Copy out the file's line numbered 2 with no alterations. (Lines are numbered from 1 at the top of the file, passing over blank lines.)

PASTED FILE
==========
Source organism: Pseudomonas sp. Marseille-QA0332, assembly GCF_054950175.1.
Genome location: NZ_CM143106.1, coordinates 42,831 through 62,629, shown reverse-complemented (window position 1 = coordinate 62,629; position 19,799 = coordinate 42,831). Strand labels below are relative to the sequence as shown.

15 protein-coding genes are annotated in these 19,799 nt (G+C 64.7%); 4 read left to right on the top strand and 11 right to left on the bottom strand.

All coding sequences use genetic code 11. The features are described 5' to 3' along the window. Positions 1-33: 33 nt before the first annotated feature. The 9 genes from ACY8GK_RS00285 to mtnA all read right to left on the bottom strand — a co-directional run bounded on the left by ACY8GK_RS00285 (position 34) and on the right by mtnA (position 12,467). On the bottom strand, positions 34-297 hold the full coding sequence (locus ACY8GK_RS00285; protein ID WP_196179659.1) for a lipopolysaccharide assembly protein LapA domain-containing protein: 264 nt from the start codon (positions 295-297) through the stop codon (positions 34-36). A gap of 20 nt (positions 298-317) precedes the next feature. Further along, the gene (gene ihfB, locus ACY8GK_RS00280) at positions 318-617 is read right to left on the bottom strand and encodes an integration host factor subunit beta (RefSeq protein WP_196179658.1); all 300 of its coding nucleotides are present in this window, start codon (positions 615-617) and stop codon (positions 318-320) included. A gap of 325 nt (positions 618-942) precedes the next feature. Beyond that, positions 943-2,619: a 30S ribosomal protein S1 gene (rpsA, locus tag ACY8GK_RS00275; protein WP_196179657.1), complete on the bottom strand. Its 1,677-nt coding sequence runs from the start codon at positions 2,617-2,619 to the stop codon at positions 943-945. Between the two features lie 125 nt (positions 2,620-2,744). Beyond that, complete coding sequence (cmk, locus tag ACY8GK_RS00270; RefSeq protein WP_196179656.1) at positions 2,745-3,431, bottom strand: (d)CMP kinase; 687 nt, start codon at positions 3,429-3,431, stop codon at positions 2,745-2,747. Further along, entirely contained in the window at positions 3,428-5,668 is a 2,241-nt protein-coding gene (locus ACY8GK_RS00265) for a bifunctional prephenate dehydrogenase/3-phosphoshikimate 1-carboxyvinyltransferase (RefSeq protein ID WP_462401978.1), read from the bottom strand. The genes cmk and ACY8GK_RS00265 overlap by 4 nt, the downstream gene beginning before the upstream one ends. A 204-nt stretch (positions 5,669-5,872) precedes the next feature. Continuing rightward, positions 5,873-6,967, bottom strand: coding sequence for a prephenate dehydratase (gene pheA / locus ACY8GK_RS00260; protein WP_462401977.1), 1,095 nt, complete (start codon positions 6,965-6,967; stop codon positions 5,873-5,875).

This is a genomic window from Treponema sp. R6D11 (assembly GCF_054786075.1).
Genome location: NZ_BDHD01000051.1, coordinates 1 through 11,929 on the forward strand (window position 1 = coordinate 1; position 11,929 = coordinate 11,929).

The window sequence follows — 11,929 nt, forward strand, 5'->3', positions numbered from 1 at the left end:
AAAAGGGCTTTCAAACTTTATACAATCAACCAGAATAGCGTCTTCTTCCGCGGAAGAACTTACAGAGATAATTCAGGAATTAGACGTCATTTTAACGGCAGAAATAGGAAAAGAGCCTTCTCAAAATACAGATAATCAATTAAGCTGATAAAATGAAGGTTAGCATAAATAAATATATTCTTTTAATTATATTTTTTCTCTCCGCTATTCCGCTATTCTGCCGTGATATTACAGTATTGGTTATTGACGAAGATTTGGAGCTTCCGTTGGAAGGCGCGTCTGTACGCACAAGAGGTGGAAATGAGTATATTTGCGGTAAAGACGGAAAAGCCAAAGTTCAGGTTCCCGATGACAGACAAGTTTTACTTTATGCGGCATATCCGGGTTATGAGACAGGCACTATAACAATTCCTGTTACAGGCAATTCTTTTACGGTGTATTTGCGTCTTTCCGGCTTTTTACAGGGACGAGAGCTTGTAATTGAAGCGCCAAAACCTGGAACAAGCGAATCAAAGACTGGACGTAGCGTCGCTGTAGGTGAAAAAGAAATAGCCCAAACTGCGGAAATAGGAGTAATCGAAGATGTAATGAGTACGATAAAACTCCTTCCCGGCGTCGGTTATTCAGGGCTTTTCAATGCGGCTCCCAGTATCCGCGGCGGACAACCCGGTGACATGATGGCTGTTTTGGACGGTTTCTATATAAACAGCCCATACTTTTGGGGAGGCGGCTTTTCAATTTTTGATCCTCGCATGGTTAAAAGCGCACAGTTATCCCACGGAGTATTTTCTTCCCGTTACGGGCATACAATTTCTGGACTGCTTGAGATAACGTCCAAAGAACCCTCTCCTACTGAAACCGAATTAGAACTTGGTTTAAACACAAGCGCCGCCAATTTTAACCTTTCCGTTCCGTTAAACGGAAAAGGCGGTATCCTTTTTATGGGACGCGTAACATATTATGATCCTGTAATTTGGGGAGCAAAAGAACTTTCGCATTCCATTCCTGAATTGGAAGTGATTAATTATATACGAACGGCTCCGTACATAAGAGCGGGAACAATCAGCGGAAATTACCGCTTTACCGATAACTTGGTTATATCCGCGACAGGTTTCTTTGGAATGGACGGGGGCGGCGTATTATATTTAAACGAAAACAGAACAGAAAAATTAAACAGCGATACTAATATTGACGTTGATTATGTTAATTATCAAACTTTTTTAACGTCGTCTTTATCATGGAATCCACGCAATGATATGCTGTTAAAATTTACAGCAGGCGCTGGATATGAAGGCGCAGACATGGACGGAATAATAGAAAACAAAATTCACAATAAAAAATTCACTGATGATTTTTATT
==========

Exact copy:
Genome location: NZ_CM143106.1, coordinates 42,831 through 62,629, shown reverse-complemented (window position 1 = coordinate 62,629; position 19,799 = coordinate 42,831). Strand labels below are relative to the sequence as shown.